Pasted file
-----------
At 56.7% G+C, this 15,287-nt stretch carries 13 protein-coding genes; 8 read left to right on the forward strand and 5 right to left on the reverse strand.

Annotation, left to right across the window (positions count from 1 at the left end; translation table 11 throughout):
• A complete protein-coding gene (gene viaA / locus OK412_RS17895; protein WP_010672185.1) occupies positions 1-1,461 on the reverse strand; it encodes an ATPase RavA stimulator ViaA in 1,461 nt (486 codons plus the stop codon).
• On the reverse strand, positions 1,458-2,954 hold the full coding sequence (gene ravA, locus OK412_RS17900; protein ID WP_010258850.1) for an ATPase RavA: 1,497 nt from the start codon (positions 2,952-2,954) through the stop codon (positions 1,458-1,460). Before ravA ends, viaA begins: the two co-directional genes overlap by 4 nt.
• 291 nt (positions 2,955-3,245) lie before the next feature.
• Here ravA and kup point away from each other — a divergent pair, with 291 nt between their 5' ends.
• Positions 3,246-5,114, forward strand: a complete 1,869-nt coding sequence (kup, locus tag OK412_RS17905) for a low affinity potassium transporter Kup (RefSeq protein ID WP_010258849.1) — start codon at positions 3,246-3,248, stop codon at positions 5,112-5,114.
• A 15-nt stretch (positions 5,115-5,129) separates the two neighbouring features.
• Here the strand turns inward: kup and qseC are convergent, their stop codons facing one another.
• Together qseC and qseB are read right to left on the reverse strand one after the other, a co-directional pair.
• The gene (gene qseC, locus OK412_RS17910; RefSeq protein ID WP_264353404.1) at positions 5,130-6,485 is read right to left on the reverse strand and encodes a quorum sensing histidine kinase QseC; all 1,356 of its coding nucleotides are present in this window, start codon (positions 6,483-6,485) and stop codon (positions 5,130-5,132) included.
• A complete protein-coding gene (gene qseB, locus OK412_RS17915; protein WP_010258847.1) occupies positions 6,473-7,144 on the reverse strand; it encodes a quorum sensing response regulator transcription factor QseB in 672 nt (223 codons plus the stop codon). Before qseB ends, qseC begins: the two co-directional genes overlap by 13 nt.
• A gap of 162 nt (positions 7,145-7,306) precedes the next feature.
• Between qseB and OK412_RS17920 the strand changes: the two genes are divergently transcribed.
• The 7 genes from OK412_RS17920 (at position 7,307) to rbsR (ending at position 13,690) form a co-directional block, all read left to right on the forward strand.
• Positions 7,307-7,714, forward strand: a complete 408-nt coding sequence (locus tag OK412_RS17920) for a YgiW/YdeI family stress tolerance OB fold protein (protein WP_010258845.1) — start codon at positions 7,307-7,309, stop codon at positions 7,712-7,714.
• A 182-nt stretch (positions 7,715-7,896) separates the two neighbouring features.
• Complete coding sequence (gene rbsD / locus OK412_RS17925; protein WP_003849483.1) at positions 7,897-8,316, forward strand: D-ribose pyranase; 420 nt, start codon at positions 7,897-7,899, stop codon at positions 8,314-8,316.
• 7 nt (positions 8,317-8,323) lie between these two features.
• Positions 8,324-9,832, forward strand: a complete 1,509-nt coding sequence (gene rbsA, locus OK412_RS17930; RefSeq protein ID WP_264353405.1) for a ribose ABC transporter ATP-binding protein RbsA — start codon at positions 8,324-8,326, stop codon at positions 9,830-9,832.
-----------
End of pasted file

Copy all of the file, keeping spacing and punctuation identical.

At 56.7% G+C, this 15,287-nt stretch carries 13 protein-coding genes; 8 read left to right on the forward strand and 5 right to left on the reverse strand.

Annotation, left to right across the window (positions count from 1 at the left end; translation table 11 throughout):
• A complete protein-coding gene (gene viaA / locus OK412_RS17895; protein WP_010672185.1) occupies positions 1-1,461 on the reverse strand; it encodes an ATPase RavA stimulator ViaA in 1,461 nt (486 codons plus the stop codon).
• On the reverse strand, positions 1,458-2,954 hold the full coding sequence (gene ravA, locus OK412_RS17900; protein ID WP_010258850.1) for an ATPase RavA: 1,497 nt from the start codon (positions 2,952-2,954) through the stop codon (positions 1,458-1,460). Before ravA ends, viaA begins: the two co-directional genes overlap by 4 nt.
• 291 nt (positions 2,955-3,245) lie before the next feature.
• Here ravA and kup point away from each other — a divergent pair, with 291 nt between their 5' ends.
• Positions 3,246-5,114, forward strand: a complete 1,869-nt coding sequence (kup, locus tag OK412_RS17905) for a low affinity potassium transporter Kup (RefSeq protein ID WP_010258849.1) — start codon at positions 3,246-3,248, stop codon at positions 5,112-5,114.
• A 15-nt stretch (positions 5,115-5,129) separates the two neighbouring features.
• Here the strand turns inward: kup and qseC are convergent, their stop codons facing one another.
• Together qseC and qseB are read right to left on the reverse strand one after the other, a co-directional pair.
• The gene (gene qseC, locus OK412_RS17910; RefSeq protein ID WP_264353404.1) at positions 5,130-6,485 is read right to left on the reverse strand and encodes a quorum sensing histidine kinase QseC; all 1,356 of its coding nucleotides are present in this window, start codon (positions 6,483-6,485) and stop codon (positions 5,130-5,132) included.
• A complete protein-coding gene (gene qseB, locus OK412_RS17915; protein WP_010258847.1) occupies positions 6,473-7,144 on the reverse strand; it encodes a quorum sensing response regulator transcription factor QseB in 672 nt (223 codons plus the stop codon). Before qseB ends, qseC begins: the two co-directional genes overlap by 13 nt.
• A gap of 162 nt (positions 7,145-7,306) precedes the next feature.
• Between qseB and OK412_RS17920 the strand changes: the two genes are divergently transcribed.
• The 7 genes from OK412_RS17920 (at position 7,307) to rbsR (ending at position 13,690) form a co-directional block, all read left to right on the forward strand.
• Positions 7,307-7,714, forward strand: a complete 408-nt coding sequence (locus tag OK412_RS17920) for a YgiW/YdeI family stress tolerance OB fold protein (protein WP_010258845.1) — start codon at positions 7,307-7,309, stop codon at positions 7,712-7,714.
• A 182-nt stretch (positions 7,715-7,896) separates the two neighbouring features.
• Complete coding sequence (gene rbsD / locus OK412_RS17925; protein WP_003849483.1) at positions 7,897-8,316, forward strand: D-ribose pyranase; 420 nt, start codon at positions 7,897-7,899, stop codon at positions 8,314-8,316.
• 7 nt (positions 8,317-8,323) lie between these two features.
• Positions 8,324-9,832, forward strand: a complete 1,509-nt coding sequence (gene rbsA, locus OK412_RS17930; RefSeq protein ID WP_264353405.1) for a ribose ABC transporter ATP-binding protein RbsA — start codon at positions 8,324-8,326, stop codon at positions 9,830-9,832.